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J Med Educ Curric Dev. 2020 Jan 30;7:2382120519893989. doi: 10.1177/2382120519893989. eCollection 2020 Jan-Dec.

Goal-Setting on a Geriatric Medicine Rotation: A Pilot Study.

Author information

1
Division of Geriatric Medicine, University of Toronto, Toronto, ON, Canada.

Abstract

Background:

Formal goal-setting has been shown to enhance performance and improve educational experiences. We initiated a standardized goal-setting intervention for all residents rotating through a Geriatric Medicine rotation.

Objectives:

This study aims to describe the feasibility of a goal-setting intervention on a geriatric medicine rotation, the resources required, and the barriers to implementation. As well, this study aims to describe the learning goals residents created regarding content and quality.

Methods:

A pilot goal-setting intervention was initiated. A goal-setting form was provided at the beginning of their rotation and reviewed at the end of the rotation. Residents were invited to complete an anonymous online survey to gather feedback on the initiative. Goals were analysed for content and quality. Feedback from the survey results was incorporated into the goal-setting process.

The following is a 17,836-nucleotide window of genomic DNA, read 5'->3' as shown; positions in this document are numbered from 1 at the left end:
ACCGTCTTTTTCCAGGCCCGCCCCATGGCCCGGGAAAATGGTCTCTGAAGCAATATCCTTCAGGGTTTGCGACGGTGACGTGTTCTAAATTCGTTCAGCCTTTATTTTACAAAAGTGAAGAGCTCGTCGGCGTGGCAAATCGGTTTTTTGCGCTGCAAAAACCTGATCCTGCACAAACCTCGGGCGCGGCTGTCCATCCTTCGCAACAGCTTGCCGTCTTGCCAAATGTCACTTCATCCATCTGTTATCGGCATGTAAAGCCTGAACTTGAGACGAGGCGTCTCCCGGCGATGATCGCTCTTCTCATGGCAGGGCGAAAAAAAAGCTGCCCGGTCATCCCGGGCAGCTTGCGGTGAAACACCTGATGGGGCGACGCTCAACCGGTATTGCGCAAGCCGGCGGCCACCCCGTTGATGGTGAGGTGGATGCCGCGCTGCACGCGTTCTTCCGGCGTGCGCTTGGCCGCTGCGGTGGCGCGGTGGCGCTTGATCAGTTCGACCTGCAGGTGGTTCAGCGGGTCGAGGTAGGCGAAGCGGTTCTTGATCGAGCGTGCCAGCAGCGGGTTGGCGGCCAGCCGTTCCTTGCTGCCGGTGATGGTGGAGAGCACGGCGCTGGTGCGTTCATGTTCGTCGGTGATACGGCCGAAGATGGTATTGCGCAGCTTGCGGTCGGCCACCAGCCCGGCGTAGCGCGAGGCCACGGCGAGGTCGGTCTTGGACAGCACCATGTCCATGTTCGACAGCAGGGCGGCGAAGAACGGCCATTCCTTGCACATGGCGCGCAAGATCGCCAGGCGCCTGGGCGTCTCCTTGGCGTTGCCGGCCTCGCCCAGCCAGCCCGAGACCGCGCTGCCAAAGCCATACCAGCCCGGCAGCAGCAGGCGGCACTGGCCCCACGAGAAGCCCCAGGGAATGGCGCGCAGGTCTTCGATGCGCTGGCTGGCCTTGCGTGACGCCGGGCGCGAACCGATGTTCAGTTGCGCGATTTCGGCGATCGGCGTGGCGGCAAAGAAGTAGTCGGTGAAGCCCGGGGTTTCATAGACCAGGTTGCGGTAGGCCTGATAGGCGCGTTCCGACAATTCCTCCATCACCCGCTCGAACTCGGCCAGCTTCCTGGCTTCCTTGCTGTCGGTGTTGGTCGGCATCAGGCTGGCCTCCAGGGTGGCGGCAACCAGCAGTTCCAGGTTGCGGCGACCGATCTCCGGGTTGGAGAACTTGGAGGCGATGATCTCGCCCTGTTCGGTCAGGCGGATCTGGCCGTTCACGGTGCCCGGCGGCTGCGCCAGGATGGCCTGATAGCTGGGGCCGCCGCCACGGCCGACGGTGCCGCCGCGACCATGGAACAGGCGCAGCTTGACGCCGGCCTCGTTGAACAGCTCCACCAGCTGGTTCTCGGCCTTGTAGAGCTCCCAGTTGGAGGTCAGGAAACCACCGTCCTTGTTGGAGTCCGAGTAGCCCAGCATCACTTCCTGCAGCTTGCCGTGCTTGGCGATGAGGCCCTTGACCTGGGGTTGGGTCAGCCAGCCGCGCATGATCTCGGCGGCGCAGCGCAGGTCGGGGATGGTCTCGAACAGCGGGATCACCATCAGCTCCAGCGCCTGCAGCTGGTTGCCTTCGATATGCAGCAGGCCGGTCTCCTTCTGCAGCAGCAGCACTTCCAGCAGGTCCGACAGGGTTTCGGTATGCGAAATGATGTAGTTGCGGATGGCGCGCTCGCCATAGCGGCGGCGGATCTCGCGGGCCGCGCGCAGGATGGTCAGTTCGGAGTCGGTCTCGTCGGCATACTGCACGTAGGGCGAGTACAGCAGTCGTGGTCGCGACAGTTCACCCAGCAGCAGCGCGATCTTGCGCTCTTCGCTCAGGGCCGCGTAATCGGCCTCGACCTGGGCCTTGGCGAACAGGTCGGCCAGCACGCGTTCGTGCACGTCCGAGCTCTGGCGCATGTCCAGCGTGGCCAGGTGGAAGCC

Results:

Between March and December 2018, 26 of 44 residents completed the goal-setting initiative. Explanations for the poor adherence included limited protected time for faculty and residents to engage in coaching, its voluntary nature, and trainee absence during orientation. Reasons for difficulty in achieving goals included lack of faculty and trainee time and difficulty assisting residents in achieving goals when no clinical opportunities arose. Although only 59% of residents completed the intervention, if goal-setting took place, most of the goals were specific (71 of 77; 92%) and 35 of 77 (45.5%) goals were not related to medical knowledge.

Conclusions:

This pilot study outlines the successes and barriers of a brief goal-setting intervention during a Geriatric Medicine rotation. Adherence was limited; however, of those who did complete the intervention, the creation of specific goals with a short, structured goal-setting form was possible. To enhance the intervention, goal-setting form completion should be enforced and efforts should be made to engage in mid-rotation check-ins and coaching.

KEYWORDS:

competency based medical education; goal-setting; individual learning plan; medical education; self-directed learning

Conflict of interest statement

Declaration of conflicting interests:The author(s) declared no potential conflicts of interest with respect to the research, authorship, and/or publication of this article.

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